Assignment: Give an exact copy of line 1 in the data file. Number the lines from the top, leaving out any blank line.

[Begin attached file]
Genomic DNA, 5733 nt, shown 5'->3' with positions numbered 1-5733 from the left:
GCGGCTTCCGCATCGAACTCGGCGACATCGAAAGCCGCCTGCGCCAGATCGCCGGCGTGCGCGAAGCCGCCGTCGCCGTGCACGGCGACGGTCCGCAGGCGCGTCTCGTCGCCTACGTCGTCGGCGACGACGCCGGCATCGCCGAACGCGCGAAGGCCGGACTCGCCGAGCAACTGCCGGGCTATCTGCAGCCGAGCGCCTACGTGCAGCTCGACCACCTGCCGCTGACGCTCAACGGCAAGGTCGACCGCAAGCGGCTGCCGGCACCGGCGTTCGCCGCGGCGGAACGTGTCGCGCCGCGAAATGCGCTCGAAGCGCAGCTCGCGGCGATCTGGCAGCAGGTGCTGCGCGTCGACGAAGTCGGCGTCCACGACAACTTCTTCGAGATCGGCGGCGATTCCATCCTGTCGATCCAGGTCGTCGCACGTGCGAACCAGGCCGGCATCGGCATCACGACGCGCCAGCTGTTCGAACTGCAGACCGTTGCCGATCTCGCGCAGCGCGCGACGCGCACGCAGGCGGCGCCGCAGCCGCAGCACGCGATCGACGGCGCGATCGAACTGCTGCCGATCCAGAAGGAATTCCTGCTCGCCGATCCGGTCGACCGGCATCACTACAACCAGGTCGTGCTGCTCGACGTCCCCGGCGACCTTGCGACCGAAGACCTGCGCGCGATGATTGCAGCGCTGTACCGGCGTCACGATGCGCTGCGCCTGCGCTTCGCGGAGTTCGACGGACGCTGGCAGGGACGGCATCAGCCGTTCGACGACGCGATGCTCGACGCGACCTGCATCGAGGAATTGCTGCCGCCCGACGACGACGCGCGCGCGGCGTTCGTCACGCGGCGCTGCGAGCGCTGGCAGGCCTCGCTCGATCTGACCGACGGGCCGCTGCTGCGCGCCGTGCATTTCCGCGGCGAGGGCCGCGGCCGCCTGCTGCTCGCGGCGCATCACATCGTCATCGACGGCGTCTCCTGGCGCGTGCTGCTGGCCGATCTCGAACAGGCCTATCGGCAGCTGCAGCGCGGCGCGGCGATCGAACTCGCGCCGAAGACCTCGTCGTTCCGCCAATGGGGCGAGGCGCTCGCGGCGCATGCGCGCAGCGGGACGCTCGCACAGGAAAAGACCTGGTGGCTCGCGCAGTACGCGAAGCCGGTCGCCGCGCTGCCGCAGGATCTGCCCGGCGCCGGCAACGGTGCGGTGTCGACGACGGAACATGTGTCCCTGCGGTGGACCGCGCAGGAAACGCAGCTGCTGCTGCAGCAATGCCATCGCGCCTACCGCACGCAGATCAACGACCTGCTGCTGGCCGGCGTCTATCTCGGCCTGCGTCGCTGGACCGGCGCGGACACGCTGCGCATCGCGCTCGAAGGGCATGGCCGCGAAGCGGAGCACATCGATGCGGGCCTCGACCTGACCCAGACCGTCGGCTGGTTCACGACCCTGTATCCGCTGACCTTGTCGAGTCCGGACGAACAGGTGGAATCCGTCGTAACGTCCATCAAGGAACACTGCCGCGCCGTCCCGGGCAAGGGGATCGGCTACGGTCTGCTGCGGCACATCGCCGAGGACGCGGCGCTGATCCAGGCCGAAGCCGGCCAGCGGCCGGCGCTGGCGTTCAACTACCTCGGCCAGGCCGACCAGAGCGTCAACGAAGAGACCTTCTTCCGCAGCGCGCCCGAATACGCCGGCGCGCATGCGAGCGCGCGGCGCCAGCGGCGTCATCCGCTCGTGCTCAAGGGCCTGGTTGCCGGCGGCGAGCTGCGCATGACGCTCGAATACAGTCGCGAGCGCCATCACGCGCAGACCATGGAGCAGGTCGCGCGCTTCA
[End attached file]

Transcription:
Genomic DNA, 5733 nt, shown 5'->3' with positions numbered 1-5733 from the left: